The programmes run from five months up to a year, and many of the interns land their dream job and stay on to achieve greater things. And if you don’t find what you are looking for in the internships that they offer, there is always the opportunity to customise an internship in your field, helping you to find the perfect opportunity just for you. It’s a no-brainer, and just might be the key you were looking for to unlock the potential to be part of the next billion-dollar success story that Israel is so famous for producing. For more information contact Tanya Izaki at the Israel Centre JHB on 011 645 2560. For more on the Masa internship programme go to: postcollege.masaisrael.org and for more on the Israel teaching fellows programme go to: Israelteachingfellows.org

 

Originally published in Jewish Life

The Top 8 Beaches in Israel

<div class="masa-blog-title">The Top 8 Beaches in Israel</div>

Written by Andria Kaplan-Aylyarov

 

Yes, BRRR. The weather is cold outside and as you kindle the Hanukkah flames and spin that dreidel, warm yourself up and imagine you’re under the Tel Aviv sun, soaking up the rays on one of these beaches.


…Because seriously, where else would you rather be?

 

1. Banana Beach
Located on the southernmost edge near Jaffa this beach is home to Friday night drum circles, hula hooping-bikini wearing girls, endless games of Matkot and sunbather after sunbather. Think of it as a Bohemian paradise right next to Tel Aviv.

 

2. Gordon Beach, Frishman Beach, Bograshov Beach
Welcome to beach-mania. These three beaches offer endless white sand, beautiful people and the perfect dose of sunshine. Located right in the center of Tel Aviv these beaches offer a great getaway with tons of bars and restaurants. Each beach is the perfect place to catch the addicting Tel Aviv sunset plus, there’s a Ben & Jerry’s ice-cream stand at Gordon Beach. #YUM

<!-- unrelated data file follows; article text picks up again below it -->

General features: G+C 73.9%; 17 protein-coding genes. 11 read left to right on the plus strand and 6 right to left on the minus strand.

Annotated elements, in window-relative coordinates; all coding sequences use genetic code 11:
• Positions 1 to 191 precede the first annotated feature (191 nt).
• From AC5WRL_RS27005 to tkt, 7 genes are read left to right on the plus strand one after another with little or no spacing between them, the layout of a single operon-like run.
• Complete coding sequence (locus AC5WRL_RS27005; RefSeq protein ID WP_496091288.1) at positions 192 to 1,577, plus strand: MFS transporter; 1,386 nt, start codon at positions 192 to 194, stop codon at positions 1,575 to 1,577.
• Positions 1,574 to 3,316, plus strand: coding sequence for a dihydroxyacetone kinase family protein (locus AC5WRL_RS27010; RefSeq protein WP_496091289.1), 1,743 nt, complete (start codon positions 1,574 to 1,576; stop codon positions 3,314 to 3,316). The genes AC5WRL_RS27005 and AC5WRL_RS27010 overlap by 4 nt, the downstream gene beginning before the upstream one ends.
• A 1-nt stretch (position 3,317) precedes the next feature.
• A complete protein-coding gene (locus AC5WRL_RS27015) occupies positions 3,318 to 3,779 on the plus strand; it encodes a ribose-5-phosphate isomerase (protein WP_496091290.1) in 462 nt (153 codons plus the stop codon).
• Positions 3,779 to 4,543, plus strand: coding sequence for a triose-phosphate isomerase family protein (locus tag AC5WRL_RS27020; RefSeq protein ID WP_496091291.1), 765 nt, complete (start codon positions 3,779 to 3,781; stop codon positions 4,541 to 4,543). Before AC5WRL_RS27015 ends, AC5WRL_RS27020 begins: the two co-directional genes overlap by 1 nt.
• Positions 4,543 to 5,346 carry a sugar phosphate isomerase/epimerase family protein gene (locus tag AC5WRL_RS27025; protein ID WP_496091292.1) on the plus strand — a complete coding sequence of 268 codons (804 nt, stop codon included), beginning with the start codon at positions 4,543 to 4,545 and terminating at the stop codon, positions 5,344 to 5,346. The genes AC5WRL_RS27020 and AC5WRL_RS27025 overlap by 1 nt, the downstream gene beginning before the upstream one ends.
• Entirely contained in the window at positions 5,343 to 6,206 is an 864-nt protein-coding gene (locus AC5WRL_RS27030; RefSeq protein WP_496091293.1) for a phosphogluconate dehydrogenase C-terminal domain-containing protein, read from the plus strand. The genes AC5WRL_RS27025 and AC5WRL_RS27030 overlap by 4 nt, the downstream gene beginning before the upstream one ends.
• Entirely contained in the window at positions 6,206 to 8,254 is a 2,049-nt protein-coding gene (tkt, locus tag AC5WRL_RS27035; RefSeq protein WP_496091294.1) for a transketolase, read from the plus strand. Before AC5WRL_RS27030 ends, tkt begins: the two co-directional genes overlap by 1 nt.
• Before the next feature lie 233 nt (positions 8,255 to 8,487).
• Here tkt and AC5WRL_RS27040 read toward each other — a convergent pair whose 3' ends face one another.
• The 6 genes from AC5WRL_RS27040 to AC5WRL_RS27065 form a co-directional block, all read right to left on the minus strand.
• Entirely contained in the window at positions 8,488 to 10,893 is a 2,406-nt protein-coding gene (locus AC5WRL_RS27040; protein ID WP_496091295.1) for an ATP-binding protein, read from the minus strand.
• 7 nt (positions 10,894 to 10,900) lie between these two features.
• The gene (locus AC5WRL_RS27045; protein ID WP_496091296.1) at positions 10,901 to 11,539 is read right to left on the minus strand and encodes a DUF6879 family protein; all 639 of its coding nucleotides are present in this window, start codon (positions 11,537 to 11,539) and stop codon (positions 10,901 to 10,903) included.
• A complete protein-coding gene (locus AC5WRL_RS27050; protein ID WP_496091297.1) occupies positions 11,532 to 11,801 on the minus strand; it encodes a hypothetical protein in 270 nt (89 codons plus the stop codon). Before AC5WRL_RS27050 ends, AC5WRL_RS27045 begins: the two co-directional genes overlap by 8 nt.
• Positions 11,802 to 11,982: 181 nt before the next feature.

3. Trumpeldor Beach
Walking down the beach in Tel Aviv you’ll spot an unusual statue and you know you’ve arrived at Trumpeldor Beach. This is a quieter beach amongst its neighbors since there are no facilities or lifeguards.


4. Jerusalem Beach
Formerly known as Geula Beach, Jerusalem Beach is located right off Allenby Street and near the very well-known Opera Tower building. You’ll find falafel shops and bodegas everywhere, so don’t worry about packing snacks for the day. It’s not touristy and is the perfect spot to meet all your friends for a relaxing beach day.



5. Tel Baruch Beach
Tel Baruch Beach may be one of Israel’s cleanest beaches. Fully equipped with green lawns, outdoor workout area, and seaside café it’s the perfect escape from a long week of classes or a big night out. 


6. Metzitzim Beach
If you wake up early enough on a Friday or Saturday morning,  take a stroll down Namal Tel Aviv, and  grab a coffee while you check out Metzitzim Beach. It’s more family oriented but offers three volleyball courts and an outdoor workout area. If that’s not your thing, however, keep walking north and you’ll catch twenty-something Israelis sipping Goldstar and hanging out.


7. The Surfer’s Beach at the Hilton Hof HaGolshim